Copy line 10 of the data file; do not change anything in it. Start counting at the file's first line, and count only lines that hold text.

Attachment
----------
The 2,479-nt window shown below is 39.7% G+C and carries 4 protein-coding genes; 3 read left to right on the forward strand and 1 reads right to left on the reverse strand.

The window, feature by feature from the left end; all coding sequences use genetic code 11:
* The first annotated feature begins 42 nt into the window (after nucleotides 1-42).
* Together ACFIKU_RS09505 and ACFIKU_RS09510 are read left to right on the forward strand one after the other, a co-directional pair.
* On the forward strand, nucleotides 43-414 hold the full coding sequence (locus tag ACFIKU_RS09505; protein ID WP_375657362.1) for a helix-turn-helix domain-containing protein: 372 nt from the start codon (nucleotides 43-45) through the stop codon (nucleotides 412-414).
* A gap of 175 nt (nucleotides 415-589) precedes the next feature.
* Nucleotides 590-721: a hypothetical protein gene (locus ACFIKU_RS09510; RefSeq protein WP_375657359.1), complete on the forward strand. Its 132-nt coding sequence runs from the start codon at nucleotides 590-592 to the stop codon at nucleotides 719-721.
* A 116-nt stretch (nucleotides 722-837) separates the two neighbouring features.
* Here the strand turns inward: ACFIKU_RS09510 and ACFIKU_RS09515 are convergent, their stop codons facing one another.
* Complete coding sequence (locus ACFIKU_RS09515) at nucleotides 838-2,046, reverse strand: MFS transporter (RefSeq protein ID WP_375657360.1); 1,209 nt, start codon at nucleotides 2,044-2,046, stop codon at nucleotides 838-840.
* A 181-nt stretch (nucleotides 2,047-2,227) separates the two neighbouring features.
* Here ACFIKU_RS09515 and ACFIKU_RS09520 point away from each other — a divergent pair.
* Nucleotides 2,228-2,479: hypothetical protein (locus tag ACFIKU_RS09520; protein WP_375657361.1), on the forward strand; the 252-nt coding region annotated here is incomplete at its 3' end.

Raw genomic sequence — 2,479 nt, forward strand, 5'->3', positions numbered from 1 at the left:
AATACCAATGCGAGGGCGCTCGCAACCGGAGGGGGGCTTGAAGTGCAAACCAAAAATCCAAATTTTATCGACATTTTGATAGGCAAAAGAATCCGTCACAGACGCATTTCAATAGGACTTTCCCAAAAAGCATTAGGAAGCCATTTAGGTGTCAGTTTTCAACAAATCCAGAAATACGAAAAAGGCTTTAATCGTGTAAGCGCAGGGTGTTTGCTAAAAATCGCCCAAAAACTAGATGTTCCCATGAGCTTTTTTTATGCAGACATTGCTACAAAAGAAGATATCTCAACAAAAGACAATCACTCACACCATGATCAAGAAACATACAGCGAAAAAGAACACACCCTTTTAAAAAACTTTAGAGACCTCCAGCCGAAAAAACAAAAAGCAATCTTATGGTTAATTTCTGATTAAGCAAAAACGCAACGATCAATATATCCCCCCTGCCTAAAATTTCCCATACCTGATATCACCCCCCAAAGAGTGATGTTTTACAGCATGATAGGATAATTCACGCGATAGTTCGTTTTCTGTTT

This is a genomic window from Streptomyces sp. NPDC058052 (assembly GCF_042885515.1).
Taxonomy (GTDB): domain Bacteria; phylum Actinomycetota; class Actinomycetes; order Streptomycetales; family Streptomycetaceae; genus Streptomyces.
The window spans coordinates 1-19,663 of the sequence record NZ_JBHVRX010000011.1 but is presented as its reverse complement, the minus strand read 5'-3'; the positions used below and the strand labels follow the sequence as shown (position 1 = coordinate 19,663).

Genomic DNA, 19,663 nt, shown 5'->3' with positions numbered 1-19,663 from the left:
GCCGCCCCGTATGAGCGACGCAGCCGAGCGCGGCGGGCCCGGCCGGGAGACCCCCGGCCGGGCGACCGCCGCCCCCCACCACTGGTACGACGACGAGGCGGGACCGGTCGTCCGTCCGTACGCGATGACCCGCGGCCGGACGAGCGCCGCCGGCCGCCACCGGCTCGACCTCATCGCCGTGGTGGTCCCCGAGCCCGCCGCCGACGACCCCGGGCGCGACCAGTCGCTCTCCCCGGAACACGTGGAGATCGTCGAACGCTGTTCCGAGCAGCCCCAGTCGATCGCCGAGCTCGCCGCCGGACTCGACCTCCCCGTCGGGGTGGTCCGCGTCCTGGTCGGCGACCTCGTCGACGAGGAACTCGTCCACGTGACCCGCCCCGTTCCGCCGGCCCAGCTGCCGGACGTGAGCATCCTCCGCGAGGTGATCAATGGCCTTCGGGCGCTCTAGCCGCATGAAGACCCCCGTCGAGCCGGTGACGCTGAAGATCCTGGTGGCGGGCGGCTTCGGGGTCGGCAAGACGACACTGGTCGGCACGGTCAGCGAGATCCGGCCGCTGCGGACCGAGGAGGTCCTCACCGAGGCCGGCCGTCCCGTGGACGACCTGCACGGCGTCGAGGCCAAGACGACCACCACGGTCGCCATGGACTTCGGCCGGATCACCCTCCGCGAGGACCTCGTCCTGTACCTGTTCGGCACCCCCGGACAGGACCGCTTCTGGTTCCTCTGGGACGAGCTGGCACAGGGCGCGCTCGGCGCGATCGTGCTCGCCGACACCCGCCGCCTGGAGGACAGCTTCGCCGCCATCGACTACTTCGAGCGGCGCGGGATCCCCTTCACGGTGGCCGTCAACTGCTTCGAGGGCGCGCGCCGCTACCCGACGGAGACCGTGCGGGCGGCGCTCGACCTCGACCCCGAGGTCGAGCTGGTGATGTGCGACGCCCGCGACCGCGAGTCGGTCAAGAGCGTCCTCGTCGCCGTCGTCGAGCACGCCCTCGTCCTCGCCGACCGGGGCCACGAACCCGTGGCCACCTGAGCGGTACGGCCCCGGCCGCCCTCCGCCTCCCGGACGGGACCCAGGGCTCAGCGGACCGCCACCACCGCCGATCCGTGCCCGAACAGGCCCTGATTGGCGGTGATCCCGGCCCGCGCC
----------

* Complete coding sequence (locus ACFIKU_RS09515) at nucleotides 838-2,046, reverse strand: MFS transporter (RefSeq protein ID WP_375657360.1); 1,209 nt, start codon at nucleotides 2,044-2,046, stop codon at nucleotides 838-840.